There is potential for further damage to appear at a later date from nuts getting knocked around in the storm. This often bruises or damages the shuck and affects development or maturity of the nut and may lead to stick-tights. However, my early observations are that this bruising is minimal. I do not see a lot of bruising as of yet on the shucks so I am hopeful  but it is still a bit early to tell whether or not we will escape this type of damage.

All in all, the Georgia pecan industry has suffered a significant blow but it could have been much worse than it is given the severity of the storm.

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Terminating Fungicide Sprays In Peanuts

Our peanuts are once again taking 140 – 150 days to mature. We’re digging in the 130’s only if peanuts are turning loose in the hull. This is a good crop, and we want to get all the weight and grades we can. UGA Extension Pathologist Dr. Bob Kemerait helps us out each yeah with an update on terminating fungicide sprays:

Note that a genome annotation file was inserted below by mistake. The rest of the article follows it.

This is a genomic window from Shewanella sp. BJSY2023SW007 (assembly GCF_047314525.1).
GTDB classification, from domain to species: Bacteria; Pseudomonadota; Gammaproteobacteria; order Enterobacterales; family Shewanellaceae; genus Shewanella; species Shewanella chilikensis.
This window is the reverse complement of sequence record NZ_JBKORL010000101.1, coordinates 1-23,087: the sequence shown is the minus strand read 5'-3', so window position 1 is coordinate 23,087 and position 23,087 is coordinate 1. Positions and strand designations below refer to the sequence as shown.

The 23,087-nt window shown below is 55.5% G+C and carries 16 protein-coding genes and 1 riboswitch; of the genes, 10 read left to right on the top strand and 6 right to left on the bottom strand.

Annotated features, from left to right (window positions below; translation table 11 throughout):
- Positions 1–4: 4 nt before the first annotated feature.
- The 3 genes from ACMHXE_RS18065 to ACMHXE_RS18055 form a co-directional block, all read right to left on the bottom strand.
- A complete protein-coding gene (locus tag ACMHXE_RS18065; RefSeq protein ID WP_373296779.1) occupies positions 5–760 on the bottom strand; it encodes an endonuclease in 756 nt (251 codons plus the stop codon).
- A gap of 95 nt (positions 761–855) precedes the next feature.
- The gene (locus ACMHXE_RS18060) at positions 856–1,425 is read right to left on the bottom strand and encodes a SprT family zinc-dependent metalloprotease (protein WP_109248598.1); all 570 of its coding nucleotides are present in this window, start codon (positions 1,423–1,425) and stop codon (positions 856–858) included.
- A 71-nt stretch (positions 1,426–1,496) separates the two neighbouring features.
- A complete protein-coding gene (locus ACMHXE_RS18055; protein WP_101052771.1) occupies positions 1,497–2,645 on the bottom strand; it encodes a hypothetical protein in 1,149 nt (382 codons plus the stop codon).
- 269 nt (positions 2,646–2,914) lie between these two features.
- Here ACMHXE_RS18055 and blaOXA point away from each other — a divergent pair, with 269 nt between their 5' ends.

1. Grower is 4 or more weeks away from harvest and currently has excellent disease control.
    • Suggestion – I recommend the grower apply at least one more fungicide at least for leaf spot control.
    • Suggestion – Given the low cost of tebuconazole, the grower may consider applying a tank-mix of tebuconazole  + chlorothalonil for added insurance of white mold and leaf spot.
    • NOTE: If white mold is not an issue, then the grower should stick with a leaf spot spray only.
  2. Grower is 4 or more weeks away from harvest and has disease problems in the field.
    • If the problem is with leaf spot – Grower should insure that any fungicide applied has systemic/curative activity. If a grower wants to use chlorothalonil, then they would mix a product like thiophanate methyl (Topsin M) or cyproconazole (Alto), with the chlorothalonil. Others may consider applying Priaxor, if they have not already applied Priaxor twice earlier in the season.
    • If the problem is white mold – Grower should continue with fungicide applications for management of white mold. If they have completed their regular white mold program, then they should extend the program, perhaps with a tebuconazole/chlorothalonil mix.  If the grower is unhappy with the level of control from their fungicide program, then we can offer alternative fungicides to apply.
    • If the problem is underground white mold – Underground white mold is difficult to control.  Applying a white mold fungicide ahead of irrigation or rain, or applying at night, can help to increase management of this disease.